Experience is not what happens to a man,” wrote Aldous Huxley, “it’s what a man does with what happens to him.” Dave Huber says his planning clients have learned from their experience. The president of Huber Financial Group in Buffalo Grove, Illinois, Huber argues that his clients were chastened by the bear market of the early ’00′s, and that they were now more likely to listen to his recommendations. That’s especially true when it comes to making prudent investing decisions. For instance, Huber says his clients are now less likely to demand an overweight in a hot sector the way some clients agitated for tech stocks during the ’90s.
Not much has changed, however, for many other investors. Advisors may preach the virtues of asset allocation, periodic rebalancing, and taking the long view when it comes to portfolio performance, but many Americans are deaf to those words. Many continue to chase the hot category, throwing their money into last year’s best-performing sector. This month’s cover story (page 60) by Staff Editor Bob Keane profiles manager Andy Pilara of the RS Value Fund, who acknowledges that investors’ tendency to follow the hot money is at least partly responsible for the big run-up in assets that RS Value, formerly known as the RS Contrarian Fund, has seen over the past 24 months. As a small- to mid-cap value fund, RS Value isn’t alone in attracting fickle funds. Our list compiled by Standard & Poor’s of the 30 top-growing domestic mutual funds and ETFs over the past two years includes several other value funds. Pilara’s challenge is to stick to his value-discovery guns while finding a place for those extra dollars. He has to do that while realizing that a good chunk of the money that flowed his way over the last 24 months might flow on to some other fund or investing vehicle over the next 24 months, once the data suggests or the pundits declare said sector or vehicle to be the market performance leader.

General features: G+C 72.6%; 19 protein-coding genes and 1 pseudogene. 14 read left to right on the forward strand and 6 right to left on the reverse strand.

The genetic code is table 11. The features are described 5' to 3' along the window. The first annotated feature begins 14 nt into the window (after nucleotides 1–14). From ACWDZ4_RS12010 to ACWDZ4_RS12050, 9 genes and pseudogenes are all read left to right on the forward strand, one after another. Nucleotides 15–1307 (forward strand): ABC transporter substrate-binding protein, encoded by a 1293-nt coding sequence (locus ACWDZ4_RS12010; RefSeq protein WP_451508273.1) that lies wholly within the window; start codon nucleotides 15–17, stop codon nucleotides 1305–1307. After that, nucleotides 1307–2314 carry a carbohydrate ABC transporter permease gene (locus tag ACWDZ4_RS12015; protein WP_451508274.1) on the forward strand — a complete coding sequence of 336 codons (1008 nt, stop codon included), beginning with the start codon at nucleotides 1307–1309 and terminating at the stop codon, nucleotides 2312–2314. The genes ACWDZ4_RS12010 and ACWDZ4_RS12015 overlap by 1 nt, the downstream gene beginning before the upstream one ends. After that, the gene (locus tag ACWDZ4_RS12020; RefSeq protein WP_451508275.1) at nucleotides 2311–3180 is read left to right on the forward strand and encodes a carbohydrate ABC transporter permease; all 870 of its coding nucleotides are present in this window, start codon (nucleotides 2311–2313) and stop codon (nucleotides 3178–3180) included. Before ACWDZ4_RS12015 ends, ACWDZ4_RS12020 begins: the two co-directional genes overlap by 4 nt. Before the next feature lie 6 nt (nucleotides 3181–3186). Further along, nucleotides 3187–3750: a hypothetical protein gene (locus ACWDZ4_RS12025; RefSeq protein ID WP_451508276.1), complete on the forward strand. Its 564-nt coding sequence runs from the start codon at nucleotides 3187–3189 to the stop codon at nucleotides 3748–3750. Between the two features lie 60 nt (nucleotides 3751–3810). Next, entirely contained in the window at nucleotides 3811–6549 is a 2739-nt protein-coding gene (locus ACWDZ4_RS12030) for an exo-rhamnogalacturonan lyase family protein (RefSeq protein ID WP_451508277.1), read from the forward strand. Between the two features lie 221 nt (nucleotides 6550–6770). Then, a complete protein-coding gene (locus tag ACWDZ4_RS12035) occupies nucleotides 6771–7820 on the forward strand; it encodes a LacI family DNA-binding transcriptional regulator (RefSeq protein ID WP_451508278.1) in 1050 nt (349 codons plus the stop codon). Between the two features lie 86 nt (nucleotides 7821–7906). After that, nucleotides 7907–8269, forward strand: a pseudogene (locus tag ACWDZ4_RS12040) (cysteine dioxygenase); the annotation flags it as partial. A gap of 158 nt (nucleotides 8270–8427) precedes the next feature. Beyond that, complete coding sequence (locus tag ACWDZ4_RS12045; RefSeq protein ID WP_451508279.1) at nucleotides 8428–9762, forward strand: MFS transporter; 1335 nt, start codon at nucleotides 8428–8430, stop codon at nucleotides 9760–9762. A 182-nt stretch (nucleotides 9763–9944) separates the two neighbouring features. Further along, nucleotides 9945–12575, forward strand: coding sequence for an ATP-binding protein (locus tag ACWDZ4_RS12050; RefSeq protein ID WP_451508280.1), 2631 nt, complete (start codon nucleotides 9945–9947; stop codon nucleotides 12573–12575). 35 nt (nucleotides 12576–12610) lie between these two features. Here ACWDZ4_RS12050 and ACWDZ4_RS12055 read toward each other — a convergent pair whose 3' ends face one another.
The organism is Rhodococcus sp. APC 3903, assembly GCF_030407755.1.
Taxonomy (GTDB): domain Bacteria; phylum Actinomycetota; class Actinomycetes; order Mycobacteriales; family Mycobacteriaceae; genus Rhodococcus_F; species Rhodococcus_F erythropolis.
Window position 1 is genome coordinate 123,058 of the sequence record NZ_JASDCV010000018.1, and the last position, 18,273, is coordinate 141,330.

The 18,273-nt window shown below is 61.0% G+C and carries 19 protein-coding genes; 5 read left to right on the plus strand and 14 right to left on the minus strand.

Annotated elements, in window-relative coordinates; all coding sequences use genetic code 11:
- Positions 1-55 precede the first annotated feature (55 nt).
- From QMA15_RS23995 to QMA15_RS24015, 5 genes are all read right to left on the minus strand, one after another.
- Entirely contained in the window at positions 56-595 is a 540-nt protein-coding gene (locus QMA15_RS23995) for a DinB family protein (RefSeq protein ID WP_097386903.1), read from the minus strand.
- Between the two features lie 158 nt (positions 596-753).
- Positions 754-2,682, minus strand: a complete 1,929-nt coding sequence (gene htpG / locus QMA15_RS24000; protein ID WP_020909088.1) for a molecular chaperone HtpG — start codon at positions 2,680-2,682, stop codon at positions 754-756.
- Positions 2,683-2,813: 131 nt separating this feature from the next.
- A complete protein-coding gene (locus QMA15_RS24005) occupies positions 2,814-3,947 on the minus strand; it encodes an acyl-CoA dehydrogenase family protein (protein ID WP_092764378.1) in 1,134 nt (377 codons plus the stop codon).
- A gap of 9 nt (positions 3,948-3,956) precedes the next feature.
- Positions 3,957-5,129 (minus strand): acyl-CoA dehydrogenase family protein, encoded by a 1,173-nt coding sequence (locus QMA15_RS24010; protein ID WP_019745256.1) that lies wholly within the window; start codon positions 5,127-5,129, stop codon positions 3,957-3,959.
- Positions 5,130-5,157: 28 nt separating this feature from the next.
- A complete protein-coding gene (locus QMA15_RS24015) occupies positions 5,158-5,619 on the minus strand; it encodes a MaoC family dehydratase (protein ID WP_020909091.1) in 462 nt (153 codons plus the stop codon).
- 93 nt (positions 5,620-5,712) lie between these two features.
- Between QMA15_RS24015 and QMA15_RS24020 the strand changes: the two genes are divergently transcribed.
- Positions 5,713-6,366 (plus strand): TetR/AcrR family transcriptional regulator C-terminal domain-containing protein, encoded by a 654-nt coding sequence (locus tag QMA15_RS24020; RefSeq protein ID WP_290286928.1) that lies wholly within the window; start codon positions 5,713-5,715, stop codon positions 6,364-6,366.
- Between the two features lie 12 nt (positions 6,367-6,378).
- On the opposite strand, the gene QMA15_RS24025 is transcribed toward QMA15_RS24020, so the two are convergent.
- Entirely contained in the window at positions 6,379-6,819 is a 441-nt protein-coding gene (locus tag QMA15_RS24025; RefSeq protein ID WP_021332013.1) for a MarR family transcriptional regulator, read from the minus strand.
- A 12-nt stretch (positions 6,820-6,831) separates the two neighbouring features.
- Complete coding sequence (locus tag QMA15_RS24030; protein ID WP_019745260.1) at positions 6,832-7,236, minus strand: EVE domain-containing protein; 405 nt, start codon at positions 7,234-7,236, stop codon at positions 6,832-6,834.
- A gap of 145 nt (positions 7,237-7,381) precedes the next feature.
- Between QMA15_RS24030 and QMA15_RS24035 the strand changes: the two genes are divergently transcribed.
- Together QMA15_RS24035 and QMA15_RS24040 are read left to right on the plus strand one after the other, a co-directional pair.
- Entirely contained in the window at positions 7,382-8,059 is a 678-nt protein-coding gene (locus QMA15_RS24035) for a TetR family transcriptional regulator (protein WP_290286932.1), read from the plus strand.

Such fickleness, a raft of columns and articles in this month’s magazine suggests, is prompted less by current market conditions or demographics or even political considerations, and more by fundamental, mostly unchanging tenets of human behavior. Dan Wheeler of DFA explores in his column (page 51) some of the major findings of behavioral finance, spelling out how that knowledge can lead advisors to help their clients avoid common investing mistakes. In a break from her standard Q&A column format, Olivia Mellan (page 74) has written an essay presenting the results of her own research into the ways people think and feel about money, with suggestions on how your understanding of money stereotypes can advance the advisor-client conversation. Myra Salzer provides some timely reminders on the dynamics of the most rewarding, and complicated, human social group–families–in her article on the do’s and don’ts of family offices (page 88).
The challenges of another “family”–the financial planning profession itself–are addressed in two pieces this month: Mark Tibergien (page 47) examines the reasons planners are reluctant to nurture younger planners, while Angie Herbers (page 68) relates her prescriptions for treating the “young planner syndrome” that she so eloquently diagnosed in February’s cover story. Reaction to that article describing the frustrations of new and young planners was so great that we expanded our letters page this month to accommodate more of your reaction.
I had sought out Huber to get his comments on President Bush’s proposal on Social Security (see News section and page 99). The President argues that Americans should be given more control over their retirement money, that we need to fix the system now, and that other countries have succeeded with similar plans. Regardless of whether this specific proposal flies, I suspect that one thing won’t change: Your experienced translation of market concepts and performance into prudent plans for your clients will always be valuable. Just be sure to speak their language.